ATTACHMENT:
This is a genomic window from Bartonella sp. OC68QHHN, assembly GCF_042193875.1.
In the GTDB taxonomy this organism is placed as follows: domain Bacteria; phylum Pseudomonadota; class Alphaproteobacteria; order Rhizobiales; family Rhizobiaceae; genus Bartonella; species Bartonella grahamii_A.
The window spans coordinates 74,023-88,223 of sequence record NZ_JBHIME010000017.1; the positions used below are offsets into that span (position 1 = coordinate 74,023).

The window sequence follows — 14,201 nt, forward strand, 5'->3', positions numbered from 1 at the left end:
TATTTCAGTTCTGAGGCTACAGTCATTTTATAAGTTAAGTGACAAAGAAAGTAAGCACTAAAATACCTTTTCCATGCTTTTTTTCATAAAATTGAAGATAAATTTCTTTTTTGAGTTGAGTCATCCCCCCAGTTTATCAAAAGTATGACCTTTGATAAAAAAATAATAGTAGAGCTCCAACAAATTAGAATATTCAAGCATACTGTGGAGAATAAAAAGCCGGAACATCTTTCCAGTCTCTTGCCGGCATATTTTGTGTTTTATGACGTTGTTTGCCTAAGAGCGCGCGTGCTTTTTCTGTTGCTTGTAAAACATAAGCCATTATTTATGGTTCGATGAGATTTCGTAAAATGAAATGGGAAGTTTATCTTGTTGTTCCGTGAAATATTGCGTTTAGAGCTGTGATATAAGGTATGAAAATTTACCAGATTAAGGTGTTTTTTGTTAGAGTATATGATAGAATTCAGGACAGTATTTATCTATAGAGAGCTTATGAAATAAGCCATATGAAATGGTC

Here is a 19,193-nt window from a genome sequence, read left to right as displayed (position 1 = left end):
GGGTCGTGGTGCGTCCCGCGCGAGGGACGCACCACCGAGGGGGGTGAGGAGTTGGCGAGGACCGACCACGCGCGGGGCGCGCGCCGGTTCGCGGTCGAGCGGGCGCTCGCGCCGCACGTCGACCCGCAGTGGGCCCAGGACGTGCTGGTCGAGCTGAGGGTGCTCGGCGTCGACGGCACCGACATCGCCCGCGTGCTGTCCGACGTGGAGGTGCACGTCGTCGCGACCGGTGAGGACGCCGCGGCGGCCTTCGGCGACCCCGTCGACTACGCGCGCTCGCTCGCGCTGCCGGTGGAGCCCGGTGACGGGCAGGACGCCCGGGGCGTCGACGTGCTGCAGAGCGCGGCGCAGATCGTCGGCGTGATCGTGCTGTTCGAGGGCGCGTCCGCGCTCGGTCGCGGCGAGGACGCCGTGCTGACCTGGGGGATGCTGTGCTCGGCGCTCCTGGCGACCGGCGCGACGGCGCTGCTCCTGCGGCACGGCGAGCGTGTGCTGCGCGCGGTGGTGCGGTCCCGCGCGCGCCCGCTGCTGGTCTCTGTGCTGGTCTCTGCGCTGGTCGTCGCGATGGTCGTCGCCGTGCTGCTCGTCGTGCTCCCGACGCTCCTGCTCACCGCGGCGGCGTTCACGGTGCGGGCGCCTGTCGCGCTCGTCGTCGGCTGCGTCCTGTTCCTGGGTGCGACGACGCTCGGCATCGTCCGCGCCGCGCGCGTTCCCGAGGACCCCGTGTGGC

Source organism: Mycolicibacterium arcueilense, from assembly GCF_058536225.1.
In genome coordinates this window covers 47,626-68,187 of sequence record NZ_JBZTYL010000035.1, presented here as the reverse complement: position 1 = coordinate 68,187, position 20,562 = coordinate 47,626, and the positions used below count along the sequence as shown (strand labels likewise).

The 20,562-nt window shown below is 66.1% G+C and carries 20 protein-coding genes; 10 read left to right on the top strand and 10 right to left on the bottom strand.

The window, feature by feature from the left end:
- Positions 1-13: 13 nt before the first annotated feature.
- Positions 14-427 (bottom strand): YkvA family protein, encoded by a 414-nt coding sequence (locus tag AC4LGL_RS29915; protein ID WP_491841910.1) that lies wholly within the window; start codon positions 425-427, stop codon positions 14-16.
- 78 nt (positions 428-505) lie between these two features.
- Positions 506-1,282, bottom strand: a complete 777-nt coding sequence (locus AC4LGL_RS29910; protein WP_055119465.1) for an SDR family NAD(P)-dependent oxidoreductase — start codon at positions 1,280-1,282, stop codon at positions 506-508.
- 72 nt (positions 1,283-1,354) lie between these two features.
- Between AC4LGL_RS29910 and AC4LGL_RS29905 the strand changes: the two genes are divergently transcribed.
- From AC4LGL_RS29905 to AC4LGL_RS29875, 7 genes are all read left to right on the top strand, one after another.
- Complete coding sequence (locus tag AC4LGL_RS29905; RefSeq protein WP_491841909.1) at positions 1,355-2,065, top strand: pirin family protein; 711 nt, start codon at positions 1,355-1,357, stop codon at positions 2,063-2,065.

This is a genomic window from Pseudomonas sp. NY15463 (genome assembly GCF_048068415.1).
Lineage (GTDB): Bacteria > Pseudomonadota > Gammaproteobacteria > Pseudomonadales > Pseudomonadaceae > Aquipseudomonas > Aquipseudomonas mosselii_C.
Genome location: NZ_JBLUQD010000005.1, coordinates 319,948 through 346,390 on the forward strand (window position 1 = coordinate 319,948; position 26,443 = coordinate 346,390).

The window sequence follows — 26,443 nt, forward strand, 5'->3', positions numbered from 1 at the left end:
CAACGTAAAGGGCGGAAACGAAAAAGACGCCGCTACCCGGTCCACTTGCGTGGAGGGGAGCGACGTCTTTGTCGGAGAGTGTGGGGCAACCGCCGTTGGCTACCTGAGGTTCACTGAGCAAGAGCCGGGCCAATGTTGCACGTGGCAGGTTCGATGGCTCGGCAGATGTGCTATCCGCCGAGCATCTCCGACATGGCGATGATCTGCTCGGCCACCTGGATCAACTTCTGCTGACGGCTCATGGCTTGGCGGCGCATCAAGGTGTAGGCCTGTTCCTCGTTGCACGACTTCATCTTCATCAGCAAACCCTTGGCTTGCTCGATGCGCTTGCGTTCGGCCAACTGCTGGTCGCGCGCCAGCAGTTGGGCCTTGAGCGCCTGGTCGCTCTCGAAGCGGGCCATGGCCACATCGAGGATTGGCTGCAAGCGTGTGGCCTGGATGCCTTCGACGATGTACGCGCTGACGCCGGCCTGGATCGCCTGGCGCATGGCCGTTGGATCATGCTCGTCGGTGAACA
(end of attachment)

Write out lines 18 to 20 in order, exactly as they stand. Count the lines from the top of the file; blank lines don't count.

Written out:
- From AC4LGL_RS29905 to AC4LGL_RS29875, 7 genes are all read left to right on the top strand, one after another.
- Complete coding sequence (locus tag AC4LGL_RS29905; RefSeq protein WP_491841909.1) at positions 1,355-2,065, top strand: pirin family protein; 711 nt, start codon at positions 1,355-1,357, stop codon at positions 2,063-2,065.

This is a genomic window from Pseudomonas sp. NY15463 (genome assembly GCF_048068415.1).